Still, I think I make a few compelling arguments.

Mushrooms. “Sliders,” as my father would call them, have been at the top of my list of foods to avoid. Sometimes imbued with a respectable flavor, they harbor an undercarriage that my tongue, spinal cord, and brain interpret as a mixture of brettanomyces and retention pond. Perhaps they were ruined for me by a family that insisted on eating them from a can, or perhaps it’s an issue of perception. Fungus exists in biological limbo after all, like something you’d find floating in a jar down Diagon Alley, or growing out of someone’s *ss in a Hieronymous Bosch painting.

Zucchini. By all known standards, these putrid, blunted shafts can only be considered food by way of technicality. The squash’s hideous cousin, Zuchini have all the reptilian texture without any flavonoid trade-off. 100% pure bred Suliban, without any of the genetic enhancements. Even green peppers have a little something going on—a little je ne sais quoi, if you will. Zucchinis only offer a complete lack of personality buried under a violent poop-green, scratchy, and vaguely-geometric carapace. They are born of an angry plant that thrives in sh*tty soil because it hates itself almost as much as it hates you. Somewhere along the way they also developed a texture that goes full-slime when heated, because why not?

Spinach. This delicacy of Persian descent is rather duplicitous in nature. Fresh, it makes for an enticing salad that goes well with cranberries, almond, and a tangy raspberry vinaigrette. Cooked, I’m pretty sure it’s responsible for the Ninja Turtles. Sloppy, hard to chew, glows in the dark (fact), and full of stems that don’t cook all the way. I wasn’t able to eat Mexican food for the two-ish years I spent in Europe because every succulent burrito, every spicy, robust taco, every inch of mouth-watering, dense enchilada… full of green slop. And sometimes ketchup.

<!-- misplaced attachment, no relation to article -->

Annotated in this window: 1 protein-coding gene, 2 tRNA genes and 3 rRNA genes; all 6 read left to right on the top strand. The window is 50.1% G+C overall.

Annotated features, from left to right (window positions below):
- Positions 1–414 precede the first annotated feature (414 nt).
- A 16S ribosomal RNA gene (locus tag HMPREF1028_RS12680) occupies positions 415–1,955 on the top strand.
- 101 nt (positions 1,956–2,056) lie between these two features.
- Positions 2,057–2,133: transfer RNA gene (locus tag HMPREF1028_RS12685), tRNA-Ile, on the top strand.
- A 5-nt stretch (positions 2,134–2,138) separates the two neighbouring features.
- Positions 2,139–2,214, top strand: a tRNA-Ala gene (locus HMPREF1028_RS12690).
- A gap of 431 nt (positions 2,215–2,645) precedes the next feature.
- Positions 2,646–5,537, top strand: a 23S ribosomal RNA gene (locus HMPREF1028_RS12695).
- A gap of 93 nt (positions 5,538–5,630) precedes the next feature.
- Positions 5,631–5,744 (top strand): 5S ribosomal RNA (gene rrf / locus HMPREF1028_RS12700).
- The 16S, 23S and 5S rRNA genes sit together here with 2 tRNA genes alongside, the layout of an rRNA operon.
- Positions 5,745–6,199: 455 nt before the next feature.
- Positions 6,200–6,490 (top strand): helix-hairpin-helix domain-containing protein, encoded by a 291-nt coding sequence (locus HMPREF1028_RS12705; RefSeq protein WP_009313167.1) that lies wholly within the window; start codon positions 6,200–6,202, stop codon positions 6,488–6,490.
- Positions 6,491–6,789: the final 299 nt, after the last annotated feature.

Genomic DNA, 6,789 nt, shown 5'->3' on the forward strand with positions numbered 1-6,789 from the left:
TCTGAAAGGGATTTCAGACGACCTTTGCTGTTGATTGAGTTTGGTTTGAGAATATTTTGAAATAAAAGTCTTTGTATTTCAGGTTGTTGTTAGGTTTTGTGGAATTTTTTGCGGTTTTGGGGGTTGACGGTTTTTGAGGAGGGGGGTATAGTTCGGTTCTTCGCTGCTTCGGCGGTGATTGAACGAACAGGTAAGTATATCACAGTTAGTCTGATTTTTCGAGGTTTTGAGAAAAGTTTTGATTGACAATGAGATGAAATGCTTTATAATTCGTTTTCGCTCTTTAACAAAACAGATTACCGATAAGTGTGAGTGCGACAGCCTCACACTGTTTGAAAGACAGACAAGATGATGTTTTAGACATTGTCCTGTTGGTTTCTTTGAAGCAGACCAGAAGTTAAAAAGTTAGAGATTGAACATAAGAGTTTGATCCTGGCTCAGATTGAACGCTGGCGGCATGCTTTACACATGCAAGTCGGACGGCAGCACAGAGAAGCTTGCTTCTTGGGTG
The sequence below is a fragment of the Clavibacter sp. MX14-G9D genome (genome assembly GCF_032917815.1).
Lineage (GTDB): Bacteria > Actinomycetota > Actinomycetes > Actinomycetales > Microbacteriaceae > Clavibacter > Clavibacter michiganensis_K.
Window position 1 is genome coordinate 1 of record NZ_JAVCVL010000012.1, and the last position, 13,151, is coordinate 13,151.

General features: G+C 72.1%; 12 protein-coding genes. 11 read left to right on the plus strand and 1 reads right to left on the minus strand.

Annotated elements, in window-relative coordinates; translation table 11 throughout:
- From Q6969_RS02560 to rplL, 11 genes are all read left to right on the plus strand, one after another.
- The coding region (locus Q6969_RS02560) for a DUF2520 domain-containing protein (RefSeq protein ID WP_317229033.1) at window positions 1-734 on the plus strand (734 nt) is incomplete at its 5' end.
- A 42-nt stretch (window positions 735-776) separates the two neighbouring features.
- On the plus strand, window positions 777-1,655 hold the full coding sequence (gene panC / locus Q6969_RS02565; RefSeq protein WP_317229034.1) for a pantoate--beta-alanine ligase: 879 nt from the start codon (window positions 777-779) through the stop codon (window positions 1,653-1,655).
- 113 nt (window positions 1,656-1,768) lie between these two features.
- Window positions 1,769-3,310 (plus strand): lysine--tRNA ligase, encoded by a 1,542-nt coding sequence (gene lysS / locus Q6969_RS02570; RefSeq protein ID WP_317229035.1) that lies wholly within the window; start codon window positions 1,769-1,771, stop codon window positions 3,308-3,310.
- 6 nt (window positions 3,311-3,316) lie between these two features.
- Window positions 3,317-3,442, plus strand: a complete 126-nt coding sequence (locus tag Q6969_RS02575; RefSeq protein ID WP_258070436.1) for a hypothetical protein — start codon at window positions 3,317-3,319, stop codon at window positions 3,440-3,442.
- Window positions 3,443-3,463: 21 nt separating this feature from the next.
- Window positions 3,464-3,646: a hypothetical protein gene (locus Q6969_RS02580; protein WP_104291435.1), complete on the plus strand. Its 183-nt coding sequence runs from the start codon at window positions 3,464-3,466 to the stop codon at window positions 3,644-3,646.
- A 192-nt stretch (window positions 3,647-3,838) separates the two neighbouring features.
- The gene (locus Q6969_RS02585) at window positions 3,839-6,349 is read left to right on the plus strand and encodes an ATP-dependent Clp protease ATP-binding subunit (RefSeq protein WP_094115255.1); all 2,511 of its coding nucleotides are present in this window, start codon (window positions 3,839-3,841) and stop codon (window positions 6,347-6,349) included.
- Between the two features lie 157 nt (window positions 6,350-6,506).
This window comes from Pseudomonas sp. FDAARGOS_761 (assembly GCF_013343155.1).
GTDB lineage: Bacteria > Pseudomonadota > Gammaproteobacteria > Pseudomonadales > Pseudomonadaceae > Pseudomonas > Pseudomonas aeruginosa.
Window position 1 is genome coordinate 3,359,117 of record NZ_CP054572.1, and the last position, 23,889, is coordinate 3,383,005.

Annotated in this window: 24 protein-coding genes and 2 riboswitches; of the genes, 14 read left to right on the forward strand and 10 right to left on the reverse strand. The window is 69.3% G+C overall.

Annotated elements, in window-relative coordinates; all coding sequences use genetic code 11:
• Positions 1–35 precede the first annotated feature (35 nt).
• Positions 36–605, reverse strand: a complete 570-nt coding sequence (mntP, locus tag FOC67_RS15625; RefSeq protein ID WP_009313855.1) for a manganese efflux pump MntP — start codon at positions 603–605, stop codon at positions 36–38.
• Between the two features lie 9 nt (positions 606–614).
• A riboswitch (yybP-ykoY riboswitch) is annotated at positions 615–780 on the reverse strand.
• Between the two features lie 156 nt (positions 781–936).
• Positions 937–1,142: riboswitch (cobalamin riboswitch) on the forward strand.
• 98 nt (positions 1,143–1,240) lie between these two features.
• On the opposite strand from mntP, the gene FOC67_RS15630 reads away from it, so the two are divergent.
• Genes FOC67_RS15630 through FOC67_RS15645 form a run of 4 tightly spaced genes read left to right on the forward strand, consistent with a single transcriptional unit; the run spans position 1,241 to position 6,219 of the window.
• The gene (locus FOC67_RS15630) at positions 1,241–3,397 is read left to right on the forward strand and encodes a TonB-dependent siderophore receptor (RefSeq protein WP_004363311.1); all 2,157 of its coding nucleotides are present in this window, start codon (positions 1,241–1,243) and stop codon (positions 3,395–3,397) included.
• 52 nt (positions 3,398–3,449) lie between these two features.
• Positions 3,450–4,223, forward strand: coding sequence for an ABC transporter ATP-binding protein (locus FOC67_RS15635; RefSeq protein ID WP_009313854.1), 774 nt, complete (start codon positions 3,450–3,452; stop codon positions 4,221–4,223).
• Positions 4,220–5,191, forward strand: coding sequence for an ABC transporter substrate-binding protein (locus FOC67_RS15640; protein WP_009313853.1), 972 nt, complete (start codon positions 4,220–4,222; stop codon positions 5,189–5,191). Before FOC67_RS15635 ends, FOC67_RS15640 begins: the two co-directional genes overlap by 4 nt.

Eggplant. On the outside, eggplants seem bad*ss. They’re strong, purple-y, were featured prominently in NES games, and grow out of flowers that have medieval spikes surrounding them. On paper they seem like they’d make for killer Krokus album art, but in your mouth they’re a big, spongy, slab of dull, aching dumpster. I freely admit that I enjoyed eggplant once when it was sliced really thin and fried half to death in batter, but not before two glasses of plum wine and having gone almost a week without eating anything but unseasoned tomato sauce and angel hair pasta. Like shark fin soup and orphan bones, eggplant is just another one of those rich people fancy foods that look great, but taste like a sea cucumber barfed up some insulation foam.

Eggs. Pre-packaged placental goop = food enemy number one. I’d rather eat dog sh*t than an egg. I’m not joking. I would put dog sh*t in my mouth, chew it up, and swallow it if that were the only way to escape funneling an egg into my facial tube.

There might be more foods that belong on this list, but if so I can only imagine that they’re so awful I’ve put up a psychic block to defend myself. In any event, check back for future chapters. That is, if I don’t die of malnutrition first.
By Johnny Beaver